“Sorry,” the woman said, curling her fingers into a fist. “Force of habit.”

Becky grasped the handle of the shopping cart and steered it down the narrow aisle.

“Thanks for your help but I can manage,” she called over her shoulder. In her haste to escape the awkward situation, the front wheels slammed into a shelf. The cart shuddered, and Becky’s belly ran up against the handle. She gasped, pain shooting through her.

“You okay?”

The bright flash of pain subsided. Cheeks burning, Becky waved her hand and kept going, wanting to distance herself from the woman. She’d already embarrassed herself enough for one night. Besides, it was late, and her back was killing her. All she wanted to do was go home and stretch out on the couch, maybe catch an episode of The New Girl before she fell asleep.

Waiting at the register, she looked at all the baby things crammed on the shelves. They were so sweet. Stuffed bunnies with long, floppy ears; burp cloths; and pacifiers.

Her belly tensed. The baby kicked like he knew he was going to be born into a life of hand-me-downs. A fake contraction rippled through her, and she released a short breath. At least she thought it was fake. She wasn’t ready for the real kind yet.

Unable to stop herself, Becky picked a stuffed bunny off the shelf. Raising it to her face, she ran its baby-soft fur across the bridge of her nose. It smelled powdery fresh and reminded her of her favorite stuffed animal from when she was a kid. A potbellied bear with a matted brown coat and a large blue nose. She’d loved that bear. Took it with her on every trip. Slept with it every night for far longer than she cared to admit. Her mom had restuffed that bear at least three times that she could recall.

She felt a pang thinking about her mom. They hadn’t spoken for five months now, ever since that terrible fight they’d had about Nathan. And the abortion her mother thought Becky should have.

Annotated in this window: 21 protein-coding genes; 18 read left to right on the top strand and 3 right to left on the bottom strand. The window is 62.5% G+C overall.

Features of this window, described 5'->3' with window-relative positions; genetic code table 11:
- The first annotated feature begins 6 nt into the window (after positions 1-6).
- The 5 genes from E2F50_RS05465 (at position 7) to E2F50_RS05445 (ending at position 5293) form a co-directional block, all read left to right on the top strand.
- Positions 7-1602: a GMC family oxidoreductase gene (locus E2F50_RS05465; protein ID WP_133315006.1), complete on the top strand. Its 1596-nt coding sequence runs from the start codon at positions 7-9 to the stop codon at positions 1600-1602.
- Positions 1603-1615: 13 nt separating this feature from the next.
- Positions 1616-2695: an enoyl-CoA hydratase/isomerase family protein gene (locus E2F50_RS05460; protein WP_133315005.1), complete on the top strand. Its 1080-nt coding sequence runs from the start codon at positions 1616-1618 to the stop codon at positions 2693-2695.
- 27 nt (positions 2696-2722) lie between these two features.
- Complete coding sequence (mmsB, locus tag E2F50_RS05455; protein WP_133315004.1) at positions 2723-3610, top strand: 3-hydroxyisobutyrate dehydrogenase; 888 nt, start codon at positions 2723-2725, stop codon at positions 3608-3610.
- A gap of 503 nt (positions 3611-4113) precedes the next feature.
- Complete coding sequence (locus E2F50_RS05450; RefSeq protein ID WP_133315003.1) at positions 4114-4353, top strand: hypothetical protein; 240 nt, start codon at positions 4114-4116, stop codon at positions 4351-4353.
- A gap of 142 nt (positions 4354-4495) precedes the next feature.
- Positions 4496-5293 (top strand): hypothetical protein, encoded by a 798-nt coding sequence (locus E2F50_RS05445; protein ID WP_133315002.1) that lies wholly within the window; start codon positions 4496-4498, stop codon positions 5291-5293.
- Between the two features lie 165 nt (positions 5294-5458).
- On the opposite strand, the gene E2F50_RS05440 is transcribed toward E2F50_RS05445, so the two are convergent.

She couldn’t kill her baby.

“Ma’am?” the clerk called to her. She looked up. The couple in front of her was gone, and the line had cleared. She was next.

“The bunny?” The clerk held out her hand for the stuffed animal. Becky shook her head and forced a smile. The bunny was a luxury she couldn’t afford. Squeezing the downy soft tummy one last time, she set the stuffed animal back on the shelf.

“Just the car seat,” she said, digging for her wallet. Paying cash for her purchase, she left the store.

Thick flakes of snow shone under the streetlights and swirled around her in the frigid wind. A blanket of white covered the icy parking lot.

Becky pressed the trunk button on the remote. Some asshole had parked his black van right next to her. With the whole empty parking lot to choose from, why would he park so close?

Shit luck, she supposed, the only kind she seemed to have these days.

The wheels on Becky’s cart rattled on the chunky snow and ice. She slipped. Catching herself, she kept going. On a grim night like this, most smart people stayed home.

Snowflakes caught in her eyelashes, and others brushed her cheeks like icy angel kisses. Becky stowed the car seat in the trunk. The nearest cart caddy was a football field away. Okay. She probably shouldn’t abandon the cart, but screw it. She was tired, pregnant, and it was damned cold out here. No one would blame her. She launched her cart through the empty parking lot. It ground to a halt the next row over.